Thanks for filling in the blanks! Incredible that, through the various hospitals, as well as the prison stay, he managed to retain that kepi! Someone obviously did a beautiful job of restoring it....
 

farrargirl

Sergeant
Joined
Jul 9, 2017
Location
Baldwin County, on the Alabama Gulf Coast
It is always nice when a museum ca put a name to an artifact. Often the museum gets an artifact and they can not put a name to that piece.
Absolutely. In that vein, seeing Civil War-era photograph albums with cabinet cards, cdv’s etc. of unidentified soldiers, is heart-breaking and frustrating. One wishes those soldiers could find their way home....
 

Peter Stines

Sergeant
Joined
Apr 10, 2007
Location
Gulf Coast of Texas
This might belong elsewhere and if it does let's get it posted in the right forum. For the newbie collector and museum curators:
What do you look for when it comes to identifying a kepi or forage cap as original or a reproduction? I've seen a few caps that were believed to be original but turned out to be a movie prop or from the CW Centennial.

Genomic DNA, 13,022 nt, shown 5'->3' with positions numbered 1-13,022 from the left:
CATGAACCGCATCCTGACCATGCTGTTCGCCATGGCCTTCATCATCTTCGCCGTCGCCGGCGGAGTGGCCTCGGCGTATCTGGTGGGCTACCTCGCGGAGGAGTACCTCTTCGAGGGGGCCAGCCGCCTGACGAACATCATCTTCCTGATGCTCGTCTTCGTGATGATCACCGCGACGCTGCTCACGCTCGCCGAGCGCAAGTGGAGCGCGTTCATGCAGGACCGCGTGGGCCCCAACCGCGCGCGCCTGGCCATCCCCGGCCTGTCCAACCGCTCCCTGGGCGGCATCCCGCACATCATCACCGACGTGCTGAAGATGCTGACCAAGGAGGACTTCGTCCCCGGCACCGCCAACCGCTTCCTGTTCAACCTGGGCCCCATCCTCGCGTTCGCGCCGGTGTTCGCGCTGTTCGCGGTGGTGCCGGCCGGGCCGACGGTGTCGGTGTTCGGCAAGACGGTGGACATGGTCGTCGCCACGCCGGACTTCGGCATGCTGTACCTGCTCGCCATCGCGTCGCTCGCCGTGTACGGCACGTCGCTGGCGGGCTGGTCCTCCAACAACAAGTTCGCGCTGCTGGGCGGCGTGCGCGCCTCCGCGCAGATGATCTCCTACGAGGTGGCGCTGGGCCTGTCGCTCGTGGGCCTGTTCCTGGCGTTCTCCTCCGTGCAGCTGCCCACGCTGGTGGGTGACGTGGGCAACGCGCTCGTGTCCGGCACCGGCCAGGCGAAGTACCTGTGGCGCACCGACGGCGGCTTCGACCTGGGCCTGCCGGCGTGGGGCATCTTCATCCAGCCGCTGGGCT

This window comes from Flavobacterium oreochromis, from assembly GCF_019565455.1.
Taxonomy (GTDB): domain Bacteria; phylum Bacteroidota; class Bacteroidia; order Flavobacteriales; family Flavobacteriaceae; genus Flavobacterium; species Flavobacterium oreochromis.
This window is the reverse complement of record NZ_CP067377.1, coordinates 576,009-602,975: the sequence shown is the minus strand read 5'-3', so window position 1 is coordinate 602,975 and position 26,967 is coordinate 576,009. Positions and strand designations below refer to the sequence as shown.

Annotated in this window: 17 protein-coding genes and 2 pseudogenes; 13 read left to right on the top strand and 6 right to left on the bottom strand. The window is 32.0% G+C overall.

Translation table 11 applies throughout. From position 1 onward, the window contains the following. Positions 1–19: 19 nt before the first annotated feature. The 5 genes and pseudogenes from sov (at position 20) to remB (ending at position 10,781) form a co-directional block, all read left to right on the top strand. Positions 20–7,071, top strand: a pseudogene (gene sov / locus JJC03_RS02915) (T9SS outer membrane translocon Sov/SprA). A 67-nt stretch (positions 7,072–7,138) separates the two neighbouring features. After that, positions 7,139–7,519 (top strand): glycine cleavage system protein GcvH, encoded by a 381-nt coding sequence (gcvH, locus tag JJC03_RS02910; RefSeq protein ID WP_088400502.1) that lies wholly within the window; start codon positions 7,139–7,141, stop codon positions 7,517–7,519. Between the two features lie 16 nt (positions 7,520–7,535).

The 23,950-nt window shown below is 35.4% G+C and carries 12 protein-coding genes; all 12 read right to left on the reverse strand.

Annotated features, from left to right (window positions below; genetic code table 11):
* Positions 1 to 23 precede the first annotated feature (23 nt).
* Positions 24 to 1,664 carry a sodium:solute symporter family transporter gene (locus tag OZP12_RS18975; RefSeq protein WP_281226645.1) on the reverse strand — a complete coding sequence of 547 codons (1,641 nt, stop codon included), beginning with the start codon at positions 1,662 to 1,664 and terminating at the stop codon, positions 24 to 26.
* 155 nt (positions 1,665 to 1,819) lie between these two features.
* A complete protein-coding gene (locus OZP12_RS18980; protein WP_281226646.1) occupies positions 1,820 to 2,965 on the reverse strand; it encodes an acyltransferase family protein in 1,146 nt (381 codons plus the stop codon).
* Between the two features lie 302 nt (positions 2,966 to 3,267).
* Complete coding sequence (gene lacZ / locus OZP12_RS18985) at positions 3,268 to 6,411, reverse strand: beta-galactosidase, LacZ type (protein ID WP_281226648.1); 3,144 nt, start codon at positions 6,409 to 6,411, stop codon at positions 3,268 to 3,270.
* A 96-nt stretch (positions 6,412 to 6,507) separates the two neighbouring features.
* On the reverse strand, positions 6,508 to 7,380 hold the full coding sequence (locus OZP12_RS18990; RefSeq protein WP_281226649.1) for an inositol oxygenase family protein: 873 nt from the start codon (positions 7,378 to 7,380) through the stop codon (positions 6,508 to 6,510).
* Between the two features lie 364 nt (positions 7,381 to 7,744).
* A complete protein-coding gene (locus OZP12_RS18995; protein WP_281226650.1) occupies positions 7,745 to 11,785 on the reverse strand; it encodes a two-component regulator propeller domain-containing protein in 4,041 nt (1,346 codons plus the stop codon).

Peter Stines

Sergeant
Joined
Apr 10, 2007
Location
Gulf Coast of Texas
I should have said " For the benefit of the newbie collector and museum curator: 'What to look for to determine if a kepi or forage cap is original or a repro" It's getting late and my clutch is slipping AGAIN! When I worked for the Heritage Park we had a kepi that we were told was original but turned out to have been a movie prop. We found a faint label inside that said in part WESTERN COSTUME
 

Tony Z

Corporal
Joined
Jan 3, 2021
Location
DuBois, PA
This might belong elsewhere and if it does let's get it posted in the right forum. For the newbie collector and museum curators:
What do you look for when it comes to identifying a kepi or forage cap as original or a reproduction? I've seen a few caps that were believed to be original but turned out to be a movie prop or from the CW Centennial.